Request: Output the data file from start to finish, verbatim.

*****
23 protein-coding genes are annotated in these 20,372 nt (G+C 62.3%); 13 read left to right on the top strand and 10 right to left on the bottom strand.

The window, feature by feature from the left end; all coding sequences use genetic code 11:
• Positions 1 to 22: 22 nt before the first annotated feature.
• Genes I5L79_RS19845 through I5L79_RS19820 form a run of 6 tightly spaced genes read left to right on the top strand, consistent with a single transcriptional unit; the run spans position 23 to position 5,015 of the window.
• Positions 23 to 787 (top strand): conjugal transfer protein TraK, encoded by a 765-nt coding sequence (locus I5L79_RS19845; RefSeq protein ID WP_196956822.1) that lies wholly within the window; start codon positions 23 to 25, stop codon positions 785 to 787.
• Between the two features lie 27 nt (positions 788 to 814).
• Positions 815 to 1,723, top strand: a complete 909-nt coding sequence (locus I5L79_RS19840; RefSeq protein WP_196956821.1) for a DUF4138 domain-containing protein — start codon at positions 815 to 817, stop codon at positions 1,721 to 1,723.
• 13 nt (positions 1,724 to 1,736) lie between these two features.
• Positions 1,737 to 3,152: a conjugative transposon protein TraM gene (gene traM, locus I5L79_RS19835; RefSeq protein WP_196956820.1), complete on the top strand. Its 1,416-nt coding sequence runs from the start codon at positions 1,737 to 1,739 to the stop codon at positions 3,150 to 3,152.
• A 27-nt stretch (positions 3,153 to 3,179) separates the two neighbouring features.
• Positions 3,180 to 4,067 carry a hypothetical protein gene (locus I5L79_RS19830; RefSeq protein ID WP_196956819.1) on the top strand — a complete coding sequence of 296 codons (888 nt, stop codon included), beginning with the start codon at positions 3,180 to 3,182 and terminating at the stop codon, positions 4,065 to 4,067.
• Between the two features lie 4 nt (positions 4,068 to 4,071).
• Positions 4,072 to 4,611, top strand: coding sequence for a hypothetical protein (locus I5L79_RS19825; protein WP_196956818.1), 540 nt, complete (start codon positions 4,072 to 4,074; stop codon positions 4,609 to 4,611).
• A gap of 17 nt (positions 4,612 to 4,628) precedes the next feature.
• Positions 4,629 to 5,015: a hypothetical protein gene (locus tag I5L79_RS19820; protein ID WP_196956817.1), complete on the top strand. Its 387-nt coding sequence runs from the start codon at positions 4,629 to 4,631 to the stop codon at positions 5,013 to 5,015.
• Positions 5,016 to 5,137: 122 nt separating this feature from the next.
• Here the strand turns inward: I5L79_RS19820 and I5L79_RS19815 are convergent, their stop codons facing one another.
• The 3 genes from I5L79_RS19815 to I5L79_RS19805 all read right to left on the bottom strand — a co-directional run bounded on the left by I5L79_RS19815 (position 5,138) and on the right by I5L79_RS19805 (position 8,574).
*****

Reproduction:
23 protein-coding genes are annotated in these 20,372 nt (G+C 62.3%); 13 read left to right on the top strand and 10 right to left on the bottom strand.

The window, feature by feature from the left end; all coding sequences use genetic code 11:
• Positions 1 to 22: 22 nt before the first annotated feature.
• Genes I5L79_RS19845 through I5L79_RS19820 form a run of 6 tightly spaced genes read left to right on the top strand, consistent with a single transcriptional unit; the run spans position 23 to position 5,015 of the window.
• Positions 23 to 787 (top strand): conjugal transfer protein TraK, encoded by a 765-nt coding sequence (locus I5L79_RS19845; RefSeq protein ID WP_196956822.1) that lies wholly within the window; start codon positions 23 to 25, stop codon positions 785 to 787.
• Between the two features lie 27 nt (positions 788 to 814).
• Positions 815 to 1,723, top strand: a complete 909-nt coding sequence (locus I5L79_RS19840; RefSeq protein WP_196956821.1) for a DUF4138 domain-containing protein — start codon at positions 815 to 817, stop codon at positions 1,721 to 1,723.
• 13 nt (positions 1,724 to 1,736) lie between these two features.
• Positions 1,737 to 3,152: a conjugative transposon protein TraM gene (gene traM, locus I5L79_RS19835; RefSeq protein WP_196956820.1), complete on the top strand. Its 1,416-nt coding sequence runs from the start codon at positions 1,737 to 1,739 to the stop codon at positions 3,150 to 3,152.
• A 27-nt stretch (positions 3,153 to 3,179) separates the two neighbouring features.
• Positions 3,180 to 4,067 carry a hypothetical protein gene (locus I5L79_RS19830; RefSeq protein ID WP_196956819.1) on the top strand — a complete coding sequence of 296 codons (888 nt, stop codon included), beginning with the start codon at positions 3,180 to 3,182 and terminating at the stop codon, positions 4,065 to 4,067.
• Between the two features lie 4 nt (positions 4,068 to 4,071).
• Positions 4,072 to 4,611, top strand: coding sequence for a hypothetical protein (locus I5L79_RS19825; protein WP_196956818.1), 540 nt, complete (start codon positions 4,072 to 4,074; stop codon positions 4,609 to 4,611).
• A gap of 17 nt (positions 4,612 to 4,628) precedes the next feature.
• Positions 4,629 to 5,015: a hypothetical protein gene (locus tag I5L79_RS19820; protein ID WP_196956817.1), complete on the top strand. Its 387-nt coding sequence runs from the start codon at positions 4,629 to 4,631 to the stop codon at positions 5,013 to 5,015.
• Positions 5,016 to 5,137: 122 nt separating this feature from the next.
• Here the strand turns inward: I5L79_RS19820 and I5L79_RS19815 are convergent, their stop codons facing one another.
• The 3 genes from I5L79_RS19815 to I5L79_RS19805 all read right to left on the bottom strand — a co-directional run bounded on the left by I5L79_RS19815 (position 5,138) and on the right by I5L79_RS19805 (position 8,574).